Recognized early on for her innovative approach to the medium, she was included in 1956 in Craftsmanship in a Changing World, the inaugural exhibition at the Museum of Contemporary Crafts, New York (now the Museum of Arts and Design); that museum’s 1959 exhibition Enamels; and the traveling exhibition Objects: U.S.A. in 1969. She was designated a California Living Treasure in 1985.
She was a founding member of the Northern California Enamels Guild, a member of the Enamelist Society where in 1991 she was given a Lifetime Achievement Award, and in 2009 she was given the Masters of the Medium Award by the James Renwick Alliance of the Smithsonian American Art Museum. Schwarcz was also a long-time member of SNAG.
In 2009 her work was featured in Transformed by Fire: June Schwarcz Enameled Vessels at the Mingei Museum, San Diego.
Examples of her work are in the collections of numerous institutions including the Metropolitan Museum of Art, New York; the Museum of Fine Arts, Boston; the Smithsonian American Art Museum; the Fine Arts Museums of San Francisco and many others.
These are just some of June Schwarcz’s accomplishments. Much more about her can be found in the obituary published in the San Francisco Chronicle. Also see Mike Holmes’ article on the Art Jewelry Forum website.
Source: San Francisco Chronicle
Edith Sommer passed away in February 2015. Art was a driving force in her life and she was instrumental in the creation of Gallery House in 1958, an artists’ cooperative still thriving in Palo Alto, CA. Born and raised in Chicago and educated at the University of Illinois, Sommer and her husband moved to Palo Alto in 1949.
Her path as an artist began in the early ’50s, and jewelry was her biggest passion. She took classes and workshops throughout her life, studying with masters of the craft. Over the years Sommer added other media to her repertoire, including work with recycled copper she removed from auto radiators, which she fashioned into wearable vests, masks and containers. She recently became interested in adding polymer clay to her silver work. Sommer was a long-time SNAG member.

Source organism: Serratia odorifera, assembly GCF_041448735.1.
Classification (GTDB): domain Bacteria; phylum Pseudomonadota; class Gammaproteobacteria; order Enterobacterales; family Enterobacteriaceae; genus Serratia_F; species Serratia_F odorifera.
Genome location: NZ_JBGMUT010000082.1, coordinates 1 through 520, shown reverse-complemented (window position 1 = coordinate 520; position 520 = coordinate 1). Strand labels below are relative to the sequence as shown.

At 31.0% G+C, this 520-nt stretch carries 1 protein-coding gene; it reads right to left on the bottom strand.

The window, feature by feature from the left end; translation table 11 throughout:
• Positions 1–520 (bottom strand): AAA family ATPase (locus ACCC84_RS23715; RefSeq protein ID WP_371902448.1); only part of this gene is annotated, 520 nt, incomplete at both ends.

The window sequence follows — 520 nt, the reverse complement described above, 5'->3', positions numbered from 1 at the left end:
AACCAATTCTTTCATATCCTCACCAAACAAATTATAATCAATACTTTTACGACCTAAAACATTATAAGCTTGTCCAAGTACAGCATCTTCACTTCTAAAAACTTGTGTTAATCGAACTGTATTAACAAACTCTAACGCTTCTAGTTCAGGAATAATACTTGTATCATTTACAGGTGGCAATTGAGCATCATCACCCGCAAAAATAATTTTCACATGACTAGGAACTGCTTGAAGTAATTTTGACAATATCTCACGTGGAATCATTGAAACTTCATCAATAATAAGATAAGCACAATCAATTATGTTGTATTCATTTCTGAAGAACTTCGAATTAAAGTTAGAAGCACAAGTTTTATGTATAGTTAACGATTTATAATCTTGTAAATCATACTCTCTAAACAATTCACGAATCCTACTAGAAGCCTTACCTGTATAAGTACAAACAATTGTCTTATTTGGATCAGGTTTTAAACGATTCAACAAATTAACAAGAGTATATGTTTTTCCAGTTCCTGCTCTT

Edith Sommer: An Artist’s Retrospective will be on exhibition at Palo Alto Art Center Studio Gallery from June 26-September 6, 2015. Opening reception June 27, 1:00-4:00 p.m.
It is with sadness that we share the passing of another metalsmith. J. Fred Woell died April 2, 2015 at his home in Deer Isle, Maine. He was 81.
Woell was “known for using political and social commentary in the creation of jewelry,” according to a statement released by The Metal Museum Executive Director Carissa Hussong. “He was renowned for his found object assemblages, reflecting and critiquing the throwaway culture of late 20th century America with his characteristic wry humor.”
He taught at The University of Wisconsin-Whitewater; Boston University; Swain School of Design, New Bedford, MA; Haystack Mountain School, Deer Isle, ME; and SUNY/New Paltz, NY. His works are in the permanent collections of the Museum of Art and Design, (formerly Contemporary Crafts Museum) NYC; L.A. County Museum of Art, CA; Renwick Gallery of the Smithsonian Institution, Washington, DC; Houston Art Museum, TX; and the Hermitage State Museum, St. Petersburg, Russia.
Woell received the Lifetime Achievement Award from SNAG in 2012, and the Florida National Metalsmiths Hall of Fame award in 2010. He held MFAs from University of Illinois, Champaign-Urbana, University of Wisconsin, and Cranbrook Academy.
The new documentary film about Woell titled J. Fred Woell: An American Vision is a documentary that features interviews with: Paul Smith, former director of the Museum of Contemporary Craft; Helen Drutt, curator and educator; and Glenn Adamson, former director of the Museum of Arts and Design, among others. The film is sponsored by the Union of Maine Visual Artists.